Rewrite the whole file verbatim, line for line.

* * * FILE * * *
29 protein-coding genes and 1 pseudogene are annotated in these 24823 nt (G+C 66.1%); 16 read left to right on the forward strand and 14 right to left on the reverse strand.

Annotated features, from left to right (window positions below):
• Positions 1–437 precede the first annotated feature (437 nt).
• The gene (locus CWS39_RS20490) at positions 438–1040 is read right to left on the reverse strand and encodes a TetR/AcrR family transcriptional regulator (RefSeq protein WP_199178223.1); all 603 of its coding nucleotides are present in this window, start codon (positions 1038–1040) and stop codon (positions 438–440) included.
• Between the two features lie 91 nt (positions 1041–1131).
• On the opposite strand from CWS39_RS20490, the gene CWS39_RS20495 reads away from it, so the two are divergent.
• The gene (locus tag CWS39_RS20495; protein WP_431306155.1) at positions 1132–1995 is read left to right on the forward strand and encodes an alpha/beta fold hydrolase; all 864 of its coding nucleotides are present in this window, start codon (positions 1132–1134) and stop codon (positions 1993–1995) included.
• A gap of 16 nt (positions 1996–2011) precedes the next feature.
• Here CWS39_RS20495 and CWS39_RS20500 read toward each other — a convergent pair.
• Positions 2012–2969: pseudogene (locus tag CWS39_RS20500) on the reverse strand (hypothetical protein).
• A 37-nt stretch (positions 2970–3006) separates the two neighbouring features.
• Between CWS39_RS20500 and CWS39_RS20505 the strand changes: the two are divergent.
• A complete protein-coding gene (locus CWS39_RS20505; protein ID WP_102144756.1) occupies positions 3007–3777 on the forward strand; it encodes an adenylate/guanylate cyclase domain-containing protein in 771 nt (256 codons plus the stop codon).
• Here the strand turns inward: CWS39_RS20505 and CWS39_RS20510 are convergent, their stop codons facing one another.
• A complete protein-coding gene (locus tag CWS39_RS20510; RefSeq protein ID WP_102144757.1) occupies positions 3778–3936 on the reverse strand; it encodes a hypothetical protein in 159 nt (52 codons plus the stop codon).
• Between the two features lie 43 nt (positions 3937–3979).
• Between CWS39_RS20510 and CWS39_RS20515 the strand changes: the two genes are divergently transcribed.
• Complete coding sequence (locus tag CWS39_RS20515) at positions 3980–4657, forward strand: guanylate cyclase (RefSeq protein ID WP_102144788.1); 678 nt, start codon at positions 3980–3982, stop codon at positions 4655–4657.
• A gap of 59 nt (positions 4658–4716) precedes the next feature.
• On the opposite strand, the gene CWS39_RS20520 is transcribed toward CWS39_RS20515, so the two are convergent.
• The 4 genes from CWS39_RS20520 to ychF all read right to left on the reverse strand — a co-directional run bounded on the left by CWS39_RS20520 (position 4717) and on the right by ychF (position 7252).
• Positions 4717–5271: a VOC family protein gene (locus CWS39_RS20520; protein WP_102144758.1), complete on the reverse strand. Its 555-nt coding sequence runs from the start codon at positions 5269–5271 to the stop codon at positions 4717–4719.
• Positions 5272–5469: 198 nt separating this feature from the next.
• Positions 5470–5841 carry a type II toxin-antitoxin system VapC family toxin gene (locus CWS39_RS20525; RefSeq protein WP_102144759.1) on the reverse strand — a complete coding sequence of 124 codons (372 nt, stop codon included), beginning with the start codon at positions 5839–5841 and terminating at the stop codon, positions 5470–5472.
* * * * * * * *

29 protein-coding genes and 1 pseudogene are annotated in these 24823 nt (G+C 66.1%); 16 read left to right on the forward strand and 14 right to left on the reverse strand.

Annotated features, from left to right (window positions below):
• Positions 1–437 precede the first annotated feature (437 nt).
• The gene (locus CWS39_RS20490) at positions 438–1040 is read right to left on the reverse strand and encodes a TetR/AcrR family transcriptional regulator (RefSeq protein WP_199178223.1); all 603 of its coding nucleotides are present in this window, start codon (positions 1038–1040) and stop codon (positions 438–440) included.
• Between the two features lie 91 nt (positions 1041–1131).
• On the opposite strand from CWS39_RS20490, the gene CWS39_RS20495 reads away from it, so the two are divergent.
• The gene (locus tag CWS39_RS20495; protein WP_431306155.1) at positions 1132–1995 is read left to right on the forward strand and encodes an alpha/beta fold hydrolase; all 864 of its coding nucleotides are present in this window, start codon (positions 1132–1134) and stop codon (positions 1993–1995) included.
• A gap of 16 nt (positions 1996–2011) precedes the next feature.
• Here CWS39_RS20495 and CWS39_RS20500 read toward each other — a convergent pair.
• Positions 2012–2969: pseudogene (locus tag CWS39_RS20500) on the reverse strand (hypothetical protein).
• A 37-nt stretch (positions 2970–3006) separates the two neighbouring features.
• Between CWS39_RS20500 and CWS39_RS20505 the strand changes: the two are divergent.
• A complete protein-coding gene (locus CWS39_RS20505; protein ID WP_102144756.1) occupies positions 3007–3777 on the forward strand; it encodes an adenylate/guanylate cyclase domain-containing protein in 771 nt (256 codons plus the stop codon).
• Here the strand turns inward: CWS39_RS20505 and CWS39_RS20510 are convergent, their stop codons facing one another.
• A complete protein-coding gene (locus tag CWS39_RS20510; RefSeq protein ID WP_102144757.1) occupies positions 3778–3936 on the reverse strand; it encodes a hypothetical protein in 159 nt (52 codons plus the stop codon).
• Between the two features lie 43 nt (positions 3937–3979).
• Between CWS39_RS20510 and CWS39_RS20515 the strand changes: the two genes are divergently transcribed.
• Complete coding sequence (locus tag CWS39_RS20515) at positions 3980–4657, forward strand: guanylate cyclase (RefSeq protein ID WP_102144788.1); 678 nt, start codon at positions 3980–3982, stop codon at positions 4655–4657.
• A gap of 59 nt (positions 4658–4716) precedes the next feature.
• On the opposite strand, the gene CWS39_RS20520 is transcribed toward CWS39_RS20515, so the two are convergent.
• The 4 genes from CWS39_RS20520 to ychF all read right to left on the reverse strand — a co-directional run bounded on the left by CWS39_RS20520 (position 4717) and on the right by ychF (position 7252).
• Positions 4717–5271: a VOC family protein gene (locus CWS39_RS20520; protein WP_102144758.1), complete on the reverse strand. Its 555-nt coding sequence runs from the start codon at positions 5269–5271 to the stop codon at positions 4717–4719.
• Positions 5272–5469: 198 nt separating this feature from the next.
• Positions 5470–5841 carry a type II toxin-antitoxin system VapC family toxin gene (locus CWS39_RS20525; RefSeq protein WP_102144759.1) on the reverse strand — a complete coding sequence of 124 codons (372 nt, stop codon included), beginning with the start codon at positions 5839–5841 and terminating at the stop codon, positions 5470–5472.